"You wanna bumble with the Bee, huh?"
Despite getting crushed on Remy Ma’s diss track “SHEther,” Nicki Minaj still reigns supreme in the hip-hop game — especially when it comes to female rappers. Fans underestimated her when she didn’t respond as quickly as they and Remy wanted her to. Oh, but when she spoke, she came with blow after blow, and fans soon re-crowned her as queen of the rap game.
It’s been a good couple of weeks since the beef brewed between the lyricists. It seems like things are simmering down, but considering the way Remy has been running her mouth about “back a** rap b*tches,” the beef may be far from over. Though this beef was significant in hip-hop, it wasn’t the first beef between female rappers. Women in the industry have been taking shots at each other since the 80s. ‘Matter of fact, check out this list of the hardest diss tracks by women in hip-hop.
Roxanne Shanté – “Roxanne’s Revenge” (1984)
I told you women have been doing this since the 80s. At just 16 years old, Roxanne Shanté made it clear that she wasn’t the one to play with. Aimed at UTFO (Kangol Kid, The Educated Rapper, Doctor Ice, and MixMaster Ice), she rapped, “Well, let me tell you something else about the Doctor, too / He ain’t really cute, and he ain’t great / He don’t even know how to operate.”
Salt-N-Pepa – “The Showstopper” (1985)
‘Betcha didn’t know that Salt and Pepa had beef with Doug E. Fresh and his Get Fresh Crew. It wasn’t true beef, just a light competitive rap against the crew who would soon become legends in the game.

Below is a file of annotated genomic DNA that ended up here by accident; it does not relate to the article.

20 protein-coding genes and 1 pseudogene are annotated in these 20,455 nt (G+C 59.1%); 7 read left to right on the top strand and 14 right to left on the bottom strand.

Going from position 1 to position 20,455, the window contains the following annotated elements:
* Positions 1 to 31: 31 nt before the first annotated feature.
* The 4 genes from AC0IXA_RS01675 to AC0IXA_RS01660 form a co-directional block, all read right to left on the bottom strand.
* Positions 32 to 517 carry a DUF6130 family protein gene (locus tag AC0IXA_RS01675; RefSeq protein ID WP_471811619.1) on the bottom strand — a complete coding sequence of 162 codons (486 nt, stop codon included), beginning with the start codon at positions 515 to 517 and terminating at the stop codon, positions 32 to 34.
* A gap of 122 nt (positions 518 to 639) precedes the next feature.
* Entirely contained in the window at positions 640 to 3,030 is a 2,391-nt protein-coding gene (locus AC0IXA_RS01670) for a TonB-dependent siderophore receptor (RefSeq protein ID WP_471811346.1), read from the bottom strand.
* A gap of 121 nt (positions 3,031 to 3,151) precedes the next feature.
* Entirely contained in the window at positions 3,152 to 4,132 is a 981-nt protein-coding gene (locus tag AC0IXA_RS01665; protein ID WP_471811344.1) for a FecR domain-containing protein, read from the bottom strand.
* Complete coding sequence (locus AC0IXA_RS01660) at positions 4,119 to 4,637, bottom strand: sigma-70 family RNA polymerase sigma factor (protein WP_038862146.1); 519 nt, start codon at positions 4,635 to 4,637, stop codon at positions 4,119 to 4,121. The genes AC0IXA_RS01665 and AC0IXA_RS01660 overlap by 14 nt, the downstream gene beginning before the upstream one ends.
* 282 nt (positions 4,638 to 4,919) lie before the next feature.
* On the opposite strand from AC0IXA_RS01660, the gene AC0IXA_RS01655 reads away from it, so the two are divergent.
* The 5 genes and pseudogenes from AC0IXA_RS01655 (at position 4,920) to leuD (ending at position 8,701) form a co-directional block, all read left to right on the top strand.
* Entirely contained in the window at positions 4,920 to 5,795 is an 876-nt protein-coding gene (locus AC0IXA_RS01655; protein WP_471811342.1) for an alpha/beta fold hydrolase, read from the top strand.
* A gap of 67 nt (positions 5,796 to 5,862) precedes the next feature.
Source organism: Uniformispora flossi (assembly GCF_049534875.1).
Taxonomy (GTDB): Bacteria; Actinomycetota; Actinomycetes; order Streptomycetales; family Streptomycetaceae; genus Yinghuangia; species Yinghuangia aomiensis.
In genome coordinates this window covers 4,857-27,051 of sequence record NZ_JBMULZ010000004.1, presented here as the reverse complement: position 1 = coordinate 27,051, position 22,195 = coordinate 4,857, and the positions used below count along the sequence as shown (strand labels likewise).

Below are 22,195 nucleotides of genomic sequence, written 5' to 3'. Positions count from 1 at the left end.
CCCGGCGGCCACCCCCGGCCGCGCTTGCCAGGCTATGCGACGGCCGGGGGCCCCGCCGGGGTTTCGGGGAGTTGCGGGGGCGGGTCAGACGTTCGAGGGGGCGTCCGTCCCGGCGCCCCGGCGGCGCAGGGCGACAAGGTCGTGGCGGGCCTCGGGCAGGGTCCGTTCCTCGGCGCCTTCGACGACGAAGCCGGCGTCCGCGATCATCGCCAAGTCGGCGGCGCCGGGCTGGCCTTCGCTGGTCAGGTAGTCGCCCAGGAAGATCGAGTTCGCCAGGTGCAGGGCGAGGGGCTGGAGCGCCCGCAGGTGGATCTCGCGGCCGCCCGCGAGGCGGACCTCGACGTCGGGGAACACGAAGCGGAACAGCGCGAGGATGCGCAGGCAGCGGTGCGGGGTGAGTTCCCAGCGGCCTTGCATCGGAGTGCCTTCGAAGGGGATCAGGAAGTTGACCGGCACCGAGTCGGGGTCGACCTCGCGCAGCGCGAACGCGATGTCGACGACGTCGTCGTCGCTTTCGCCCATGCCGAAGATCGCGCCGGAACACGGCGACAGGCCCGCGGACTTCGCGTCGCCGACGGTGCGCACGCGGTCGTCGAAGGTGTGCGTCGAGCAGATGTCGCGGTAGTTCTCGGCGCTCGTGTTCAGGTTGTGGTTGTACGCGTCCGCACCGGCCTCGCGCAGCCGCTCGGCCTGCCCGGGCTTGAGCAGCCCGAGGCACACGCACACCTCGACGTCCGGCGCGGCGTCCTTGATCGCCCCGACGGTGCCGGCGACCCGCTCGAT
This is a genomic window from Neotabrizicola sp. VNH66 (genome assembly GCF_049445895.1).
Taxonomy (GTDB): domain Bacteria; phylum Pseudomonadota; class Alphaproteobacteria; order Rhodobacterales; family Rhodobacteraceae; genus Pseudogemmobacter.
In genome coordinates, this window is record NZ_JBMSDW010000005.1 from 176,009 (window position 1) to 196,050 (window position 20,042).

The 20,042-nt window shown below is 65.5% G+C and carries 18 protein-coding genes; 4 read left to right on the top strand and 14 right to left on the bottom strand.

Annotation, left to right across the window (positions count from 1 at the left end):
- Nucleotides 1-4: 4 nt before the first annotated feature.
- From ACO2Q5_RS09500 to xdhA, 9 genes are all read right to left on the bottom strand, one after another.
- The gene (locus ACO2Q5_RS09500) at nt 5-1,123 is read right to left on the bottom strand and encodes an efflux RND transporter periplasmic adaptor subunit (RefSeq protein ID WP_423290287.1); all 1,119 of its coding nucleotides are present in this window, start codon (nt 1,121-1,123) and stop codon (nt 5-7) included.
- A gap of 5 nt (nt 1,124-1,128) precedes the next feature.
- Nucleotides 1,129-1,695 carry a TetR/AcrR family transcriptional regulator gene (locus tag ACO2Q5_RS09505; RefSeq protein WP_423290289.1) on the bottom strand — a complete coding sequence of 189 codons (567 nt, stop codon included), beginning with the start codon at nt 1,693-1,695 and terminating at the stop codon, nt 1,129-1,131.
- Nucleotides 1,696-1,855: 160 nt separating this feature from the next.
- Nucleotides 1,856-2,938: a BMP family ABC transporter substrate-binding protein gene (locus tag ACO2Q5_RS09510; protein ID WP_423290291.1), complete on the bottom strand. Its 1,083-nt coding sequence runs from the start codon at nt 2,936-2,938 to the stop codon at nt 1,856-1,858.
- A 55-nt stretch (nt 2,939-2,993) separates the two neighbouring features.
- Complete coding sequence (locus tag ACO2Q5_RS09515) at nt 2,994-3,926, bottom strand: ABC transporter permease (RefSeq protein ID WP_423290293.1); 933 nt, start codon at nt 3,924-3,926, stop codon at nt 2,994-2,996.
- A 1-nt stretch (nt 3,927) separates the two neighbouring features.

The ladies rapped, “He wore plastic Bally’s and a booty Gucci suit / Cracked a little smile and showed a fake gold tooth / Was he cute? Negative, he was a dupe.” See? Pure fun.
Sugga & Spice – “That’s Funky” (1988)
“Keep hearing J.J. Fad, that’s just annoying / They have the nerve and challenge us and come get some / I don’t know, there ain’t sh*t on the album / A real rapper writes from the heart and from the soul / A fake rapper sits down and recites what they are told / Like you J.J. Fad, you can’t cope / Trying to diss us with some rhymes that Dr. Dre wrote.”
Welp! It’s obvious that the duo and big beef with J.J. Fad, you know… the ones who’s responsible for “Supersonic.” Both groups were on the same label, Dream Team Records, before J.J. Fad signed with Eazy E’s Ruthless Records. So the tension between the two was thick from jump.